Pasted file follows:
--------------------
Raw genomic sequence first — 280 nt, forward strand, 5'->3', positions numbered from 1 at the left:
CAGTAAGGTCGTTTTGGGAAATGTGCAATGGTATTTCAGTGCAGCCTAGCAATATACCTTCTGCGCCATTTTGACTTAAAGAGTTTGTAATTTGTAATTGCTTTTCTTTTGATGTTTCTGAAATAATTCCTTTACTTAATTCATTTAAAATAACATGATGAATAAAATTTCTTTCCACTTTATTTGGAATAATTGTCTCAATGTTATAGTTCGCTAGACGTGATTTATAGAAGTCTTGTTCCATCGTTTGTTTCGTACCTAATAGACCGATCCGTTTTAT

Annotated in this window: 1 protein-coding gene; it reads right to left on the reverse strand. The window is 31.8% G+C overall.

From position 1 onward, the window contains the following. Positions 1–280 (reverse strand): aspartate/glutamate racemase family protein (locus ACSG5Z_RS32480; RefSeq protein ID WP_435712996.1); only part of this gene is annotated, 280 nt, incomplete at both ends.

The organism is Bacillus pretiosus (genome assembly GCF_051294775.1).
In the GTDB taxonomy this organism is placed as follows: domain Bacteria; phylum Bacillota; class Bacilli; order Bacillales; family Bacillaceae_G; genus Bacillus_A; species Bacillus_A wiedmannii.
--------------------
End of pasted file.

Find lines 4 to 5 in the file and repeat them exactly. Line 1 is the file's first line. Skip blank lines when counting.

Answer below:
From position 1 onward, the window contains the following. Positions 1–280 (reverse strand): aspartate/glutamate racemase family protein (locus ACSG5Z_RS32480; RefSeq protein ID WP_435712996.1); only part of this gene is annotated, 280 nt, incomplete at both ends.

The organism is Bacillus pretiosus (genome assembly GCF_051294775.1).